Taubes’s novel continuously asks how we distinguish—if we can—between dreams, life, and books. Who or what speaks to the one who dreams? To the reader of a novel? Are dreams and novels and other kinds of books various mediums through which the dead speak? Can we hold this to be true while still honoring the dead as dead?
“Instead of neatly separating the forms of resistance to biosovereignty into life-affirming struggles and necroresistance and mapping them (and life and death) onto the reform/revolt dichotomy, I suggest that we conceive life and death as relational rather than oppositional categories. For every differentiation and intensification of death creates new possibilities of life; and every differentiation and intensification of life entails experiences of “death” that cannot be reduced to the power of one’s death.”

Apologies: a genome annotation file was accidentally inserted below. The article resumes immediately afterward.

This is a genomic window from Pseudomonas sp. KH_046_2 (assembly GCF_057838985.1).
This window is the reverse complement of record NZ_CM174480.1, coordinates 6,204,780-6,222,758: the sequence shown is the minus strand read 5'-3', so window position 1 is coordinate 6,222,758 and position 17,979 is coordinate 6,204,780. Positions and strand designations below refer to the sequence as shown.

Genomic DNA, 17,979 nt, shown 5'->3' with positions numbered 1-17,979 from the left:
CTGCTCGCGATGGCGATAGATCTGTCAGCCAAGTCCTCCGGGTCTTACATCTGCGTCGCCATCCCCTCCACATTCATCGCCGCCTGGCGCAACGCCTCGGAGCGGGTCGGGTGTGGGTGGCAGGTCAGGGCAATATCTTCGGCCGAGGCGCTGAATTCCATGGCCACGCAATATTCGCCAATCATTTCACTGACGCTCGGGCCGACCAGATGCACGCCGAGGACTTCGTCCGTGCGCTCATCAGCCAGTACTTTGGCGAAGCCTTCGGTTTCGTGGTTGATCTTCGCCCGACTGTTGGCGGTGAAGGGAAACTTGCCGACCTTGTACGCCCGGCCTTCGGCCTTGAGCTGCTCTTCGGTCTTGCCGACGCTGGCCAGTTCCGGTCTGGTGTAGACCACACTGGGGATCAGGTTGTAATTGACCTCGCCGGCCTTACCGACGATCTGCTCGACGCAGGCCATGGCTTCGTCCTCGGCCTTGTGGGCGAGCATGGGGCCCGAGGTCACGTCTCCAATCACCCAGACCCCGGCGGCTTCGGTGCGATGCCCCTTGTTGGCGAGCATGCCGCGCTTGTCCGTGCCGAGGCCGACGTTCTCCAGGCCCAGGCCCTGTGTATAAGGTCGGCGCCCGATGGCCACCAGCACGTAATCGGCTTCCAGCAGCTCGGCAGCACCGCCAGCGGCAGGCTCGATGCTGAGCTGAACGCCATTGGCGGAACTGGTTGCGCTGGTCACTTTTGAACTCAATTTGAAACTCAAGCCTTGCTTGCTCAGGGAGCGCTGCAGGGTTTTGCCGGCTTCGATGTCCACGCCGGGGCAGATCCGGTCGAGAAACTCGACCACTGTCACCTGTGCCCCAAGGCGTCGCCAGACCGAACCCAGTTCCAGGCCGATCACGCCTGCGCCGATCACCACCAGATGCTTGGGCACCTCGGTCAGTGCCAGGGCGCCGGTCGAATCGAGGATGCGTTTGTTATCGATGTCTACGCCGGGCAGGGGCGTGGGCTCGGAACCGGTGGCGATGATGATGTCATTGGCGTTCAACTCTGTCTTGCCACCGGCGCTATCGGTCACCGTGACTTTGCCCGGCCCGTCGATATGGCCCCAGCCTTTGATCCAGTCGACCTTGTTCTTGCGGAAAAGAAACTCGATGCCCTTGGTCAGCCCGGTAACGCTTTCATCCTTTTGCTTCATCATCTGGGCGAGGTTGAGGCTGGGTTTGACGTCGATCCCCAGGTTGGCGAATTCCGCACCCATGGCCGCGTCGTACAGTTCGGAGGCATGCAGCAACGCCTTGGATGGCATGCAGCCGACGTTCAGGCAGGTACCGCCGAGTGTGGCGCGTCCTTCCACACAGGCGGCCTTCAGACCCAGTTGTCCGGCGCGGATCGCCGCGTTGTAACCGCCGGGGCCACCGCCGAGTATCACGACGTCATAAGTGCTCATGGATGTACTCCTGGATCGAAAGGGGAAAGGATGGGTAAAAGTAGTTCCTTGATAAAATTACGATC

In Conversation: Dipesh Chakrabarty and Alapan Bandyopadhyay, with an introduction by Milinda Banerjee. Translation by Milinda Banerjee and Sreyoshi Bose.
To be personally acquainted with disownment and the discourse of death—simultaneously, from divergent communities—and still desire to be “servant of all” is, perhaps, one way to journey through death on the Way. Nevertheless, Jesus’ teaching to love neighbor and enemy is both beautiful and horrible, not unlike the Christ’s foretelling of his death on the way to resurrection.
God doesn’t tell us to go out and face death unnecessarily. The Israelites put lamb’s blood on their doorposts, a sign of their trust that God loved them and would spare them. But they knew better than to leave home. That would not have been trusting God, it would have been flouting God’s warnings.
…seeing these responses through a Niebuhrian lens challenges me to acknowledge these actions for what they are—reactions to anxiety—and to confront what it is that I am actually afraid of and trying to avoid—facing the fragility of life and love.